Consecutive octaves between the upper parts are not permissible:

Professor Belkin Comments: RK is talking here of REAL, independent parts, and NOT orchestral doublings.

Consecutive fifths resulting from the duplication of the three upper parts moving in chords of sixths are of no importance:

The bass of an inversion of the dominant chord should never be doubled in any of the upper parts:

Professor Belkin Comments: Put this way, the rule is too extreme. The underlying principle is: be cautious about doubling sensitive, “active” tones. They make for awkward part writing or momentary accents.

This applies also to other chords of the seventh and diminished seventh:

The rules of harmony concerning sustained and pedal passages apply with equal force to 'orchestral writing. As regards passing and auxiliary notes, echappees, considerable licence is permitted in rapid passages of different texture:

Professor Belkin Comments: … especially when the timbres are varied.

A certain figure and its essentials; in simplified form, may proceed concurrently, as in the following example:

Professor Belkin Comments:The double bass part is often simplified in this way, for ease of playing, when the cello line is very quick and agile.

Upper and inner pedal notes are more effective on the orchestra than in pianoforte or chamber music, owing to the greater variety of tone colour:

Professor Belkin Comments: …. and also the fact that they SUSTAIN.

In Vol. II of the present work many examples of the above methods will be found.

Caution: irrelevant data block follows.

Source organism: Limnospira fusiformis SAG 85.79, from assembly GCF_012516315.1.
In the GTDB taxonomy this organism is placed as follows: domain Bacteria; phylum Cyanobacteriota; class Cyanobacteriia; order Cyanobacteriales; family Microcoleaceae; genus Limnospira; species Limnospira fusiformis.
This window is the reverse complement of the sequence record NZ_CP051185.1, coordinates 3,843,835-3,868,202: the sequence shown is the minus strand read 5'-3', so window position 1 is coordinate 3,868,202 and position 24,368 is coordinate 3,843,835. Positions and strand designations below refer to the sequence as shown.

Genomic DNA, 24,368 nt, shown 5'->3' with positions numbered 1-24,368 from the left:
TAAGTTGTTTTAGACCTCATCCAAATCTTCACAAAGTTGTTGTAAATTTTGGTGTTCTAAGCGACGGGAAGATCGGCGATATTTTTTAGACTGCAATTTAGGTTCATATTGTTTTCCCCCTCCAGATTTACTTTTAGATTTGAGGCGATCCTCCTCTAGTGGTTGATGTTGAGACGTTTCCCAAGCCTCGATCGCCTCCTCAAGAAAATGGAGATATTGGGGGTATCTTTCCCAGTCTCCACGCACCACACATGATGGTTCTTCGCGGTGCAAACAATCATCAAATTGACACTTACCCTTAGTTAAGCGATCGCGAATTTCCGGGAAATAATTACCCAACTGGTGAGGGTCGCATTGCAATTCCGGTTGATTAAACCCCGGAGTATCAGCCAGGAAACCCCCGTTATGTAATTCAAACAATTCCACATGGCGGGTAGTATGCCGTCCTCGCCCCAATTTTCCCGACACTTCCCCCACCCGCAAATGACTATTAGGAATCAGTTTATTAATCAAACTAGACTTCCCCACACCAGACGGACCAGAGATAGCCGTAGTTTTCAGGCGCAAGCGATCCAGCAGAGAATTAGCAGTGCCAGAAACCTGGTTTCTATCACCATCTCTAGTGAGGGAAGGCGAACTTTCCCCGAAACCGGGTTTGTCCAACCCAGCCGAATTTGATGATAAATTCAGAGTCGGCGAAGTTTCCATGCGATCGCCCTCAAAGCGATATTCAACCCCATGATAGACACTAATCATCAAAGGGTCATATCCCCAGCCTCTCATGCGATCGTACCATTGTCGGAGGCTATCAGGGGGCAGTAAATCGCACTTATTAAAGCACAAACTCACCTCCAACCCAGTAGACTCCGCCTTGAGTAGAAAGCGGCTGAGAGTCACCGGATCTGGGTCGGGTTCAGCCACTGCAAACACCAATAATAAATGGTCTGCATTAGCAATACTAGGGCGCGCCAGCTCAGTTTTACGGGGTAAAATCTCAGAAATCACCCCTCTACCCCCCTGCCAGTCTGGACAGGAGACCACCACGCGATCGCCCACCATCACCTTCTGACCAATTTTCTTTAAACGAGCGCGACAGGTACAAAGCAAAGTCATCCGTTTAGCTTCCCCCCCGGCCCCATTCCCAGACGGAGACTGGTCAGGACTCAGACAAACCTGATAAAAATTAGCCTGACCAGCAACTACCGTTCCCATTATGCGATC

Distributionof notes in chords.

The normal order of sounds or the natural harmonic scale:

may serve as a guide to the orchestral arrangement of chords. It will be seen that the widely-spaced intervals lie in the lower part of the scale, gradually becoming closer as the upper register is approached:

The bass should rarely lie at a greater distance than an octave from the part directly above it (tenor harmony). It is necessary to make sure that the harmonic notes are not lacking in the upper parts:

To be avoided:
Professor Belkin Comments: This serves mainly for BLEND. Large gaps encourage the ear to hear the result as separate planes of tone.
The use of sixths in the upper parts, and the practice of doubling the upper note in octaves are sometimes effective methods:

When correct progression increases the distance between the top and bottom notes of the upper parts, this does not matter:

But it would be distictly bad to fill in the second chord thus:

Hence it follows that the distribution of intermediate parts is a question of the greatest importance. Nothing is worse than writing chords, the upper and lower parts of which are separated by wide, empty intervals, especially in forte passages; in piano passages such distribution may be possible. Progression in contrary motion, the upper and lower parts diverging by degrees gives rise to the gradual addition of extra parts occupying the middle register:

When the voices converge, the middle parts are eliminated one by one:

Professor Belkin Comments:This is often a trap for beginners orchestrating piano music, since this kind of spacing is (necessarily) typical of piano writing.